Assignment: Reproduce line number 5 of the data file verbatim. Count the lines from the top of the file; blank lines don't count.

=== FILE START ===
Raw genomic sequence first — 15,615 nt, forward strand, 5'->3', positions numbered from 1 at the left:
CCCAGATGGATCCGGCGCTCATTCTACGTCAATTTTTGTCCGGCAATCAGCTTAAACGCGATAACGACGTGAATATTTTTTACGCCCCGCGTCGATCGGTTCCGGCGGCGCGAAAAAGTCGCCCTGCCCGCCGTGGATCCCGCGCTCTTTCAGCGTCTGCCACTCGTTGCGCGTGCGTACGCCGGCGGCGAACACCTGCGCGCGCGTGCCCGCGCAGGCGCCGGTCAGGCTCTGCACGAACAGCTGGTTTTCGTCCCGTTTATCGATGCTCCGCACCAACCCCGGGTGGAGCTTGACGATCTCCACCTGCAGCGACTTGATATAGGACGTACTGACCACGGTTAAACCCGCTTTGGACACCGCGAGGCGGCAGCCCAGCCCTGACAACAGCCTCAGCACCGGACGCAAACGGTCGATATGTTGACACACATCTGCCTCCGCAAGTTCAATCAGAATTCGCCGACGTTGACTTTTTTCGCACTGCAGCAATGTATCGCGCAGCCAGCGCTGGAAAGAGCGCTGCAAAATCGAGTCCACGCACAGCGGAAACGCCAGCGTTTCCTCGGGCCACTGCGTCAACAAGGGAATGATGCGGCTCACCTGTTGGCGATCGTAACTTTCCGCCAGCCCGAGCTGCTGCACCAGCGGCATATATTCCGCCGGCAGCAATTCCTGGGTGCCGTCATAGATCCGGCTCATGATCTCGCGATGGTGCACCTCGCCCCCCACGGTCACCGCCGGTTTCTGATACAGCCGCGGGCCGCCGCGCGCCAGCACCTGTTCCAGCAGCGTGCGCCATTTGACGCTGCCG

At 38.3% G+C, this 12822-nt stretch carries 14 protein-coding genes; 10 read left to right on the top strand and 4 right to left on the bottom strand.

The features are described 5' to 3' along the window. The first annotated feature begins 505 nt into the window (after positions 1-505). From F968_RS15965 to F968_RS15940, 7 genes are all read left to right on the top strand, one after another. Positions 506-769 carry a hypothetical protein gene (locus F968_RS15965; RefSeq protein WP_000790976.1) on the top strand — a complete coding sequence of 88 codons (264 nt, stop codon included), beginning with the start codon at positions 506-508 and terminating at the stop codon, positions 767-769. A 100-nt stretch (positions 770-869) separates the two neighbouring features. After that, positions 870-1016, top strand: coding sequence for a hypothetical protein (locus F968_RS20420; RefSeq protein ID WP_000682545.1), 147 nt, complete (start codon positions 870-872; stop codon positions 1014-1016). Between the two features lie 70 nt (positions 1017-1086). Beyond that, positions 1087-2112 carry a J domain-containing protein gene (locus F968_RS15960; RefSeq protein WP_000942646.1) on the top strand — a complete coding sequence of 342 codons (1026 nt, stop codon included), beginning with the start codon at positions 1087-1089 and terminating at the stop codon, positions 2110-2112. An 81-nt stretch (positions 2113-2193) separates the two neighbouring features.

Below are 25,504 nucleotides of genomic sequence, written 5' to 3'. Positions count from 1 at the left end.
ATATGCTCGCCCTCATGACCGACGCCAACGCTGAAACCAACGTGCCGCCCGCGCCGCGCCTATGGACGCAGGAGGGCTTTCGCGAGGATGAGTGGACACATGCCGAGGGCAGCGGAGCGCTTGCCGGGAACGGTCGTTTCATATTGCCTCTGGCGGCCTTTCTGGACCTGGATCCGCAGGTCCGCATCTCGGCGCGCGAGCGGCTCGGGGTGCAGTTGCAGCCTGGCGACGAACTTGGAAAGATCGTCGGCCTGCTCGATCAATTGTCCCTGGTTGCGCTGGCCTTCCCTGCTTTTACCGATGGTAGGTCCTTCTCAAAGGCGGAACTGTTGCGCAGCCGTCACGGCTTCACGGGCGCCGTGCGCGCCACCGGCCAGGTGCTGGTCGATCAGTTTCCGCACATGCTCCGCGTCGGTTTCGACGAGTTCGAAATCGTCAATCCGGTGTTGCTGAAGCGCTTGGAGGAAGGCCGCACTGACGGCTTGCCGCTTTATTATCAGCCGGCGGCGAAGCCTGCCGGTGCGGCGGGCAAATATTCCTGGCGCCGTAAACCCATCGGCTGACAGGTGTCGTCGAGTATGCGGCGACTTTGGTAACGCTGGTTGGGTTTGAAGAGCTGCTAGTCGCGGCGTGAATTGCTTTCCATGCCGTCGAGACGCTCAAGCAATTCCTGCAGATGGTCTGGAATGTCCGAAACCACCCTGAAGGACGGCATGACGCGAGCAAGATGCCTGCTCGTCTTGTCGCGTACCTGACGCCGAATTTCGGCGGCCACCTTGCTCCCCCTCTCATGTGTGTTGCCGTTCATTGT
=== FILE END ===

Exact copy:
Below are 25,504 nucleotides of genomic sequence, written 5' to 3'. Positions count from 1 at the left end.